Pain in Spain over austerity plan

By Sarah Rainsford
BBC News, Madrid

Image caption, Strikes were held in cities across Spain

In Barcelona, protesters blocked a main road for an hour; in Valencia they blocked a port. Here in Madrid, a crowd packed the street outside the economy ministry banging saucepans and drums and shouting slogans.

Spain's two main trade unions called a strike across the public sector on Tuesday to protest against an average 5% cut in pay.

It's part of the 15bn euro (£12bn; $18bn) austerity package introduced by the government late last month in an attempt to cut a budget deficit swollen by almost two years of recession.

The government describes the austerity measures as the only possible choice for a "responsible" party of power.

But many public sector workers believe the cuts are the result of the government's mismanagement of the economy, specifically its failure to acknowledge the extent of the crisis here early on.

Who's responsible?

Many banners at the protest denounced the government as "irresponsible".

"We are not responsible for this crisis," one read. "We're not the ones who'll pay for it."

"It's always us who make sacrifices," fireman Luis Miguel Egea explained, outside the economy ministry.

"When times are good, workers in private companies are paid bonuses while we get nothing. When things go bad, we're the only ones who face pay cuts."

A minimum staffing requirement meant the fire service, schools and hospitals continued to operate throughout the walkout.

Public transport was almost unaffected, reducing any disruption.

But at some universities, summer exams had to be postponed as professors joined the protest.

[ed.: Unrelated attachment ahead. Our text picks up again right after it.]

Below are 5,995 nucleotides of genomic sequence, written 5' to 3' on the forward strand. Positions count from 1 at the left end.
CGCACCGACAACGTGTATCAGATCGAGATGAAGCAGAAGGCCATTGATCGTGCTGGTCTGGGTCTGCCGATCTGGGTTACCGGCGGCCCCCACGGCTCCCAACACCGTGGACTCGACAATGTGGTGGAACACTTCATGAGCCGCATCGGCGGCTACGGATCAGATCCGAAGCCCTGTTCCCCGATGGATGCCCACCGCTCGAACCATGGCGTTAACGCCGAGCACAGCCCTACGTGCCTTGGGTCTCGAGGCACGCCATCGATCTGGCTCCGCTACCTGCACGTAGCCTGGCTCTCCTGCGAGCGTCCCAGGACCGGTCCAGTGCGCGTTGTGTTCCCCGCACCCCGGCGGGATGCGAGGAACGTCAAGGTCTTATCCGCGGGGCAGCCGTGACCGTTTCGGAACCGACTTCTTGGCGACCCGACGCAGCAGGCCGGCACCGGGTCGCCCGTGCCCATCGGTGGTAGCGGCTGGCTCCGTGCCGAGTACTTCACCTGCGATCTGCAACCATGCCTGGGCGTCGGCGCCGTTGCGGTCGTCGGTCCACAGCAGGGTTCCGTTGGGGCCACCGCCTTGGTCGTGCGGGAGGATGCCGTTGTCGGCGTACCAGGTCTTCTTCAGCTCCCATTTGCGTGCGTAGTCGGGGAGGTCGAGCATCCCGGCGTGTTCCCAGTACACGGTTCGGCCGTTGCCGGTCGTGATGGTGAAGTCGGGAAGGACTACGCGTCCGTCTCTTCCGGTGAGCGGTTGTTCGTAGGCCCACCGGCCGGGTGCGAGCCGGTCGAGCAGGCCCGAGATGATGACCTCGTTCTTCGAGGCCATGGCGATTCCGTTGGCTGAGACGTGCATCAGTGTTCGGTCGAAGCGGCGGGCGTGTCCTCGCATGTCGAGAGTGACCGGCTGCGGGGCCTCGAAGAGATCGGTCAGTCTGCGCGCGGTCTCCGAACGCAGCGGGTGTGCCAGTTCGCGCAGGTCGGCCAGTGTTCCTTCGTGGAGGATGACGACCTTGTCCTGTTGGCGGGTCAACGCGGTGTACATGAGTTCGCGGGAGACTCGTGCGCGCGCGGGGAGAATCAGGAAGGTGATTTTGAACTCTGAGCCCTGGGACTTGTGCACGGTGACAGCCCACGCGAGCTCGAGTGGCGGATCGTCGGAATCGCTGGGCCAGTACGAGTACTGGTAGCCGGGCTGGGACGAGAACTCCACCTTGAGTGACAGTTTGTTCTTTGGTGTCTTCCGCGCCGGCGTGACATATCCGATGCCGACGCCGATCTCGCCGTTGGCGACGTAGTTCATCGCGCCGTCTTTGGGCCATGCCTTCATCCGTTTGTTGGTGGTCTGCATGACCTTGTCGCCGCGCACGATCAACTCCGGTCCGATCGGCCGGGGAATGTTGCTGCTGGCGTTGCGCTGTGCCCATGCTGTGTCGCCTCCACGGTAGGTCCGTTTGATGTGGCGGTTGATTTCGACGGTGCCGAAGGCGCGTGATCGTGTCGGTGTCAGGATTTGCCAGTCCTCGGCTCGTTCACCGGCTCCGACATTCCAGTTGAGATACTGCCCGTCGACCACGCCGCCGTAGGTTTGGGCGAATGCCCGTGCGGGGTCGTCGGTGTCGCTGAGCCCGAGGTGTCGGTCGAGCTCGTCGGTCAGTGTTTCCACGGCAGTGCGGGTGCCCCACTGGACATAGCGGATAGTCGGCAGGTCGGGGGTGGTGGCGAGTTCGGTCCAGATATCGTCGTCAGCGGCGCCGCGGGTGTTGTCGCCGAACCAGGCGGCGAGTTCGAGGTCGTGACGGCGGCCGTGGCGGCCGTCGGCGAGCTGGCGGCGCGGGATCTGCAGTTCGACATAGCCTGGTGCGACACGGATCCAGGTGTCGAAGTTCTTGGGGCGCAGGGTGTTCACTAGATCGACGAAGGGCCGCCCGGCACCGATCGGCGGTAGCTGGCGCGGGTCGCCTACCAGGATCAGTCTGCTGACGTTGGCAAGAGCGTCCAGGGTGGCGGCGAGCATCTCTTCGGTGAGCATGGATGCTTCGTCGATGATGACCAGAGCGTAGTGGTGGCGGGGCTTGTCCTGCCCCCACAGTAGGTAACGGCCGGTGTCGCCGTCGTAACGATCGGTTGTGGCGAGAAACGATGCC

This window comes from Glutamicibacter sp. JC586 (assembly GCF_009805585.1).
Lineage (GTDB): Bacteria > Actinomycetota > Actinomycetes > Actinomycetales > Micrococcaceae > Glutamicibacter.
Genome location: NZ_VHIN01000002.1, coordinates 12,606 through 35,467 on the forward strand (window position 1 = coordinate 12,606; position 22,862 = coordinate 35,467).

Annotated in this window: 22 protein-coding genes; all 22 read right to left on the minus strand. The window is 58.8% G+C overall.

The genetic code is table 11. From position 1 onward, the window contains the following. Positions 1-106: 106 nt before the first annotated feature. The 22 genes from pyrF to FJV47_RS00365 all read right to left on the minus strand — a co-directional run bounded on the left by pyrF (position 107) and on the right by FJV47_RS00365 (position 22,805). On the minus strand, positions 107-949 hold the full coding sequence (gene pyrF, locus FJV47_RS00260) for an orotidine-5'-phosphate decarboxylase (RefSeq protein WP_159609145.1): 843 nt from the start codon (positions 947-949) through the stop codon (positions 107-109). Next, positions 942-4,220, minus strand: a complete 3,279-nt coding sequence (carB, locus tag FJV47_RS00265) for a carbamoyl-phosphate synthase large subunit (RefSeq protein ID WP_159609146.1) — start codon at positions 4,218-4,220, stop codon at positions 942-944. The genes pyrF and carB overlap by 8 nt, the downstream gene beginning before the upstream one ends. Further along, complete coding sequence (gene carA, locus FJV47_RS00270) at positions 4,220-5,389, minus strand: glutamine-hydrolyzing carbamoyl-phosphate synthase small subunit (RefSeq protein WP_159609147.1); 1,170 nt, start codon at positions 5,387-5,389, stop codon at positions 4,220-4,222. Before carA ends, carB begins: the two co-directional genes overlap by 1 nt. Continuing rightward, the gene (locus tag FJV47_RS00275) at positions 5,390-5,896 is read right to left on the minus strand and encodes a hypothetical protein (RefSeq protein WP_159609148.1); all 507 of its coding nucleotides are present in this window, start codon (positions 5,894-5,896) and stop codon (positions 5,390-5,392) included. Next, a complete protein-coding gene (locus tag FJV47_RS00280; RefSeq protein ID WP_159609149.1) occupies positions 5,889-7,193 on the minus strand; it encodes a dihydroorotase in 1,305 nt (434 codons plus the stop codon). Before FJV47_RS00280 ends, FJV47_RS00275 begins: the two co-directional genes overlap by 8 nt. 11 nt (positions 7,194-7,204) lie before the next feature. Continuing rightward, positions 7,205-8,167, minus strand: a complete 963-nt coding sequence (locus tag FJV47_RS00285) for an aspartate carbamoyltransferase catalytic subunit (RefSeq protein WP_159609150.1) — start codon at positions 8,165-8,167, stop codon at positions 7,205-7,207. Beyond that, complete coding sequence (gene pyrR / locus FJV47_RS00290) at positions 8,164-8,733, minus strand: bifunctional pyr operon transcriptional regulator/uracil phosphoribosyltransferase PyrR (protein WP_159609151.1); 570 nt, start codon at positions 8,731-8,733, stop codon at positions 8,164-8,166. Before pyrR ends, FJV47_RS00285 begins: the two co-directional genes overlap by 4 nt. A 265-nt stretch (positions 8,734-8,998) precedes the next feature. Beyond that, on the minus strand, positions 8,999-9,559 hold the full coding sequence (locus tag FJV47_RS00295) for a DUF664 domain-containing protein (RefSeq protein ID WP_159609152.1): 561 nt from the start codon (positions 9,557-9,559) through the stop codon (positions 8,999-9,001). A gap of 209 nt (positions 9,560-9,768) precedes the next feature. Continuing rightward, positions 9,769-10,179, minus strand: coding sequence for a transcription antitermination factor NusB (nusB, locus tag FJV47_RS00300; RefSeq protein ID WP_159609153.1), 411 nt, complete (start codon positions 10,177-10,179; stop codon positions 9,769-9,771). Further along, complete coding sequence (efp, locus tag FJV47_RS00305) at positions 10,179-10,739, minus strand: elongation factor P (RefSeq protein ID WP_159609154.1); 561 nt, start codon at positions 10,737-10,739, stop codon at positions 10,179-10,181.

"Most people agree the government needs to cut the deficit, but it should be done in other ways," says university law lecturer Angel Manuel Moreno.

"Public sector workers are one of the few groups that can make savings in Spain, because we have fixed salaries. We have mortgages. We buy houses, cars. Cutting our salaries, will stop spending, and harm the economy," he says.

Test of resolve

But the government argues that tough medicine is essential to treat Spain's worst economic crisis in decades.

After avoiding unpopular decisions for many months, it now sees spending cuts and sacrifices as inevitable to help the economy back to growth.

"Of course no-one likes to have their wage cut. But it's also true that civil servants have a job for life, while many other workers are suffering the consequences of the crisis," points out Juan Moscoso, member of parliament from the governing Socialist Party (PSOE).

The unemployment rate in Spain is twice the EU average, currently hovering around 20%.

But the cut in public sector pay represents a U-turn in policy for the Socialists - which is why many suspect it was unavoidable.

Crucially, unlike in Greece, the government has not announced the far more painful measure of major redundancies.

And a recent poll published in El Pais newspaper showed 58% support for the public sector pay cut.

"I am against this strike," lawyer Alberto said, watching protesters with trade union flags pass him by in central Madrid.

"I think the whole country is suffering from the economic crisis. The public sector should be more aware of all of us."

Still, many worry that more, even more painful cuts are on the cards.

A proposed labour reform - introducing more flexibility in the labour market - will be deeply controversial if the government presses ahead without consensus.

The unions are already threatening a general strike.

This time, organisers claim up to 75% of public sector workers took part; the government estimate is close to 11%.

So what did it achieve?

"The government is very committed to these measures, though it knows they are difficult," PSOE deputy Juan Moscoso explained.

"But we need to take them in order to return to growth and recover. If not, we will be in deep trouble."

That resolve - slow to form - will be sorely tested in the weeks and months to come.

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